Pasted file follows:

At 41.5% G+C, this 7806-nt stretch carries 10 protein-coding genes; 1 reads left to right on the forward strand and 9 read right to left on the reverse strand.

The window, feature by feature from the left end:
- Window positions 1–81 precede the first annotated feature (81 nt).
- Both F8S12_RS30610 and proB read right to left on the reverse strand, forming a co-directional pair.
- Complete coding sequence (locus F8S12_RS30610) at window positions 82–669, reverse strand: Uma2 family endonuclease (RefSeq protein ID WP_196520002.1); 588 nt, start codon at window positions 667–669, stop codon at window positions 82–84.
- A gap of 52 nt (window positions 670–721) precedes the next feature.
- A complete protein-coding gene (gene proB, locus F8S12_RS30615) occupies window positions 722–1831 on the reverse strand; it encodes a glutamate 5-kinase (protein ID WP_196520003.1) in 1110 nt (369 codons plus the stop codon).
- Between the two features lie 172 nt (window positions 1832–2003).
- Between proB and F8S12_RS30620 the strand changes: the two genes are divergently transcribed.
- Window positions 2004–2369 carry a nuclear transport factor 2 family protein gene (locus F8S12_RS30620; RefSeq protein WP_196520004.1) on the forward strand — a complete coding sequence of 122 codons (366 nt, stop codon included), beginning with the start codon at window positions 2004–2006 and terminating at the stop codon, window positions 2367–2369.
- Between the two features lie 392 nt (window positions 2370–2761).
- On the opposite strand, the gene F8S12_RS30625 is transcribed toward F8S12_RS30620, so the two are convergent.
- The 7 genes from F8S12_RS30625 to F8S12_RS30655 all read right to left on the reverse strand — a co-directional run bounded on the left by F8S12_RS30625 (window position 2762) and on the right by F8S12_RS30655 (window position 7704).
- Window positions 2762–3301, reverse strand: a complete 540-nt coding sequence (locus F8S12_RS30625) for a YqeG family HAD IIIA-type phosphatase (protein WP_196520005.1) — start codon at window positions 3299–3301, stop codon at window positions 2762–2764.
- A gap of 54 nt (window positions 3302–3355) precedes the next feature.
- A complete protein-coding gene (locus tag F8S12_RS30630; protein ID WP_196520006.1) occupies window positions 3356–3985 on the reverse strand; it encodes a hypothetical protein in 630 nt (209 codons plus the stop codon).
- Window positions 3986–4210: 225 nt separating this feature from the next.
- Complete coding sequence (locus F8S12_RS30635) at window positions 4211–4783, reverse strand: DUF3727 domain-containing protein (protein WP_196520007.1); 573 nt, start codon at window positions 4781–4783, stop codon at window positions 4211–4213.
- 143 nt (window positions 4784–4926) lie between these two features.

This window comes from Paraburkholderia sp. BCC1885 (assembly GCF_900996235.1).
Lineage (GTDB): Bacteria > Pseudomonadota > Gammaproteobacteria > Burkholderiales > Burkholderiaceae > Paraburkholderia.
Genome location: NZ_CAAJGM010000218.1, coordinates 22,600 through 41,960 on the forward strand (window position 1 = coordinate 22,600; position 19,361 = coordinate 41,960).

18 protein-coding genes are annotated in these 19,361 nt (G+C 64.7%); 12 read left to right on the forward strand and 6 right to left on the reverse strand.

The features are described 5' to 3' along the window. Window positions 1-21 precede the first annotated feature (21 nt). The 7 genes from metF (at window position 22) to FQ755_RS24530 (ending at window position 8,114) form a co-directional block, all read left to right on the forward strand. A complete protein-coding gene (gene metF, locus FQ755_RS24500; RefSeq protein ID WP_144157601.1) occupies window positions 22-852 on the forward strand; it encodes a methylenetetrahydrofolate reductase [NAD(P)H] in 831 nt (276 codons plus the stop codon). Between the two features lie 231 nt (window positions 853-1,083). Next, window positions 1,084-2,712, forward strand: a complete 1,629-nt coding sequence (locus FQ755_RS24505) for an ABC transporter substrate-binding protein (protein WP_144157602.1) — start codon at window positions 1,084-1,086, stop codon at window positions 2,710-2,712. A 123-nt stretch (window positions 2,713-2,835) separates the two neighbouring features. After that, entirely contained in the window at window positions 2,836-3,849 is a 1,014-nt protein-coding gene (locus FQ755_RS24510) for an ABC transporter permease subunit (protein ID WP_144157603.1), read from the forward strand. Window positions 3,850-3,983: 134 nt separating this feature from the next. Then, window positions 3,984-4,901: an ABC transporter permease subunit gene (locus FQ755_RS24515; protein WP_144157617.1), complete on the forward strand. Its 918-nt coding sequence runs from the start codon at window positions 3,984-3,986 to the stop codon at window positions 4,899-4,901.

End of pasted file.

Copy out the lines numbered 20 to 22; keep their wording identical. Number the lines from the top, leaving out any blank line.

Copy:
This window comes from Paraburkholderia sp. BCC1885 (assembly GCF_900996235.1).
Lineage (GTDB): Bacteria > Pseudomonadota > Gammaproteobacteria > Burkholderiales > Burkholderiaceae > Paraburkholderia.
Genome location: NZ_CAAJGM010000218.1, coordinates 22,600 through 41,960 on the forward strand (window position 1 = coordinate 22,600; position 19,361 = coordinate 41,960).